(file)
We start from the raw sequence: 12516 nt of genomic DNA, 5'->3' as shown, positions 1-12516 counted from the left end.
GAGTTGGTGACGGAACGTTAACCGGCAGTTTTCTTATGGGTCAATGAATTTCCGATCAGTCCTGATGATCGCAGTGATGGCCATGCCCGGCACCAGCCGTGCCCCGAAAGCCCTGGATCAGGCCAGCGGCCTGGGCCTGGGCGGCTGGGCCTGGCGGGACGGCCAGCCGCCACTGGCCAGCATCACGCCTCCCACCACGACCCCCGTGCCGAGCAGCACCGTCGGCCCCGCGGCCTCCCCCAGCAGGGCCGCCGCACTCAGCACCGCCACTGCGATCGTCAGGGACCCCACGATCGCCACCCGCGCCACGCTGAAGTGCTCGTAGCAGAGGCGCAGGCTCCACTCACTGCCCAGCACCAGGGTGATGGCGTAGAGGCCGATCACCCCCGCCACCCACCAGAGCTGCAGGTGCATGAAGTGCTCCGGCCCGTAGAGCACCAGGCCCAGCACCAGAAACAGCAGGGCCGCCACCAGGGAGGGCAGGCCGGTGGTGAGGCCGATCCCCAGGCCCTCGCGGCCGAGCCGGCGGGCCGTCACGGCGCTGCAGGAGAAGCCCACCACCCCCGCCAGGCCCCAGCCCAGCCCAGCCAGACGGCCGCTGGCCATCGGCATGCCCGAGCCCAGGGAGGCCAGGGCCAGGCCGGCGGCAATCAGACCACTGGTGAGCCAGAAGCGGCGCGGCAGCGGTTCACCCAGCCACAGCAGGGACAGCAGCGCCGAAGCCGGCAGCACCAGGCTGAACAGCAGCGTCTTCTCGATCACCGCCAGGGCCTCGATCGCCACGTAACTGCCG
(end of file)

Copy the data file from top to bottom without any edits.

We start from the raw sequence: 12516 nt of genomic DNA, 5'->3' as shown, positions 1-12516 counted from the left end.
GAGTTGGTGACGGAACGTTAACCGGCAGTTTTCTTATGGGTCAATGAATTTCCGATCAGTCCTGATGATCGCAGTGATGGCCATGCCCGGCACCAGCCGTGCCCCGAAAGCCCTGGATCAGGCCAGCGGCCTGGGCCTGGGCGGCTGGGCCTGGCGGGACGGCCAGCCGCCACTGGCCAGCATCACGCCTCCCACCACGACCCCCGTGCCGAGCAGCACCGTCGGCCCCGCGGCCTCCCCCAGCAGGGCCGCCGCACTCAGCACCGCCACTGCGATCGTCAGGGACCCCACGATCGCCACCCGCGCCACGCTGAAGTGCTCGTAGCAGAGGCGCAGGCTCCACTCACTGCCCAGCACCAGGGTGATGGCGTAGAGGCCGATCACCCCCGCCACCCACCAGAGCTGCAGGTGCATGAAGTGCTCCGGCCCGTAGAGCACCAGGCCCAGCACCAGAAACAGCAGGGCCGCCACCAGGGAGGGCAGGCCGGTGGTGAGGCCGATCCCCAGGCCCTCGCGGCCGAGCCGGCGGGCCGTCACGGCGCTGCAGGAGAAGCCCACCACCCCCGCCAGGCCCCAGCCCAGCCCAGCCAGACGGCCGCTGGCCATCGGCATGCCCGAGCCCAGGGAGGCCAGGGCCAGGCCGGCGGCAATCAGACCACTGGTGAGCCAGAAGCGGCGCGGCAGCGGTTCACCCAGCCACAGCAGGGACAGCAGCGCCGAAGCCGGCAGCACCAGGCTGAACAGCAGCGTCTTCTCGATCACCGCCAGGGCCTCGATCGCCACGTAACTGCCG